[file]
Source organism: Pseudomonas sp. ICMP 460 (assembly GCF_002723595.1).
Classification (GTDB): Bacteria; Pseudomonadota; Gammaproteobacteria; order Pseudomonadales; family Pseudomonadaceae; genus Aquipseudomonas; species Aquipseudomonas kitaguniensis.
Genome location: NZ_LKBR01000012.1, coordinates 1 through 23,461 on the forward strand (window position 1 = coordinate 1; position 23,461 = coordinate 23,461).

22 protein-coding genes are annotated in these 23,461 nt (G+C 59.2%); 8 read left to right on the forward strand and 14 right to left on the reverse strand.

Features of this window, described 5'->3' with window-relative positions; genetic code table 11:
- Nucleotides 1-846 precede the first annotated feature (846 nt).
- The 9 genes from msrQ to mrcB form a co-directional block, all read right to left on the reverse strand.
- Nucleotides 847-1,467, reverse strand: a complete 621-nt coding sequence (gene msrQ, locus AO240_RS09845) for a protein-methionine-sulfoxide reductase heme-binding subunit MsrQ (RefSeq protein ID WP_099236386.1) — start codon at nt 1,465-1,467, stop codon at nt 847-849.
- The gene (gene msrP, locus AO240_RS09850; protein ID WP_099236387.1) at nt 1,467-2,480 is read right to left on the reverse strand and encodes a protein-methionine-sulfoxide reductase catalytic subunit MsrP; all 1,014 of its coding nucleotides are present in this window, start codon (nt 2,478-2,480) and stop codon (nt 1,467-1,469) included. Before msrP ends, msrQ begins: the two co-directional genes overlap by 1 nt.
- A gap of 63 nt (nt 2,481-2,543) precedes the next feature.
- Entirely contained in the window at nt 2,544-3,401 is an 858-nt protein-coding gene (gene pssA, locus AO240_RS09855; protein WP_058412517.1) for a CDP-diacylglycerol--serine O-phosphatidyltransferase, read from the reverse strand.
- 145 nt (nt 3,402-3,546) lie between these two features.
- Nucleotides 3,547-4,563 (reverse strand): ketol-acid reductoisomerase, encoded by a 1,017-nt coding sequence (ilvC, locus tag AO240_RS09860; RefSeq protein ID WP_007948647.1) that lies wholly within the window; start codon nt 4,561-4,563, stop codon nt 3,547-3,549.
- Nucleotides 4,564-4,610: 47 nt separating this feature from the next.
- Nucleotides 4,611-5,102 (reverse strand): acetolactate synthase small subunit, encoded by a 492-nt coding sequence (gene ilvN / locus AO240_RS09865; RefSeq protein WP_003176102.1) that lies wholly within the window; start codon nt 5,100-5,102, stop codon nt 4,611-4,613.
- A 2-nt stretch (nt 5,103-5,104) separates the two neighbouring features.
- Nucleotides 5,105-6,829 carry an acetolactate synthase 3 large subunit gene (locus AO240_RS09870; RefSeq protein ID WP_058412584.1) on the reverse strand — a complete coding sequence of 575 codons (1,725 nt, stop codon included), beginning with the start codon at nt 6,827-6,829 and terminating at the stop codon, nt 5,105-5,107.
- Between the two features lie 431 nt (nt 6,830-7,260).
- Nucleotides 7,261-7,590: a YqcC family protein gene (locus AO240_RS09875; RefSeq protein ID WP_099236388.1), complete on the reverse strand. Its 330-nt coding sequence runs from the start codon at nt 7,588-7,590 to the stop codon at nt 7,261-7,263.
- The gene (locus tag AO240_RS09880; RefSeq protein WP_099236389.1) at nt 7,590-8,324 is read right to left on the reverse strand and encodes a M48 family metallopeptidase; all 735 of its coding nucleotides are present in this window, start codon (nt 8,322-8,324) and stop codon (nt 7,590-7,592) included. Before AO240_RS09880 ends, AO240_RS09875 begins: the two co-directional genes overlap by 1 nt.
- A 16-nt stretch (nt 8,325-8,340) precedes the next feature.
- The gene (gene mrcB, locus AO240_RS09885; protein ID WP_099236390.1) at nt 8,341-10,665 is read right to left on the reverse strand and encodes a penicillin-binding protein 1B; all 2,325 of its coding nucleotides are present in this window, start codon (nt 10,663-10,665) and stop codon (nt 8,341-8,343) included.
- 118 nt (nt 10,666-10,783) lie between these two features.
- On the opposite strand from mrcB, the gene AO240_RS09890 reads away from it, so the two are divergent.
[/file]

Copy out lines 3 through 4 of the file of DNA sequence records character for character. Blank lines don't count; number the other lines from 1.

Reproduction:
Genome location: NZ_LKBR01000012.1, coordinates 1 through 23,461 on the forward strand (window position 1 = coordinate 1; position 23,461 = coordinate 23,461).

22 protein-coding genes are annotated in these 23,461 nt (G+C 59.2%); 8 read left to right on the forward strand and 14 right to left on the reverse strand.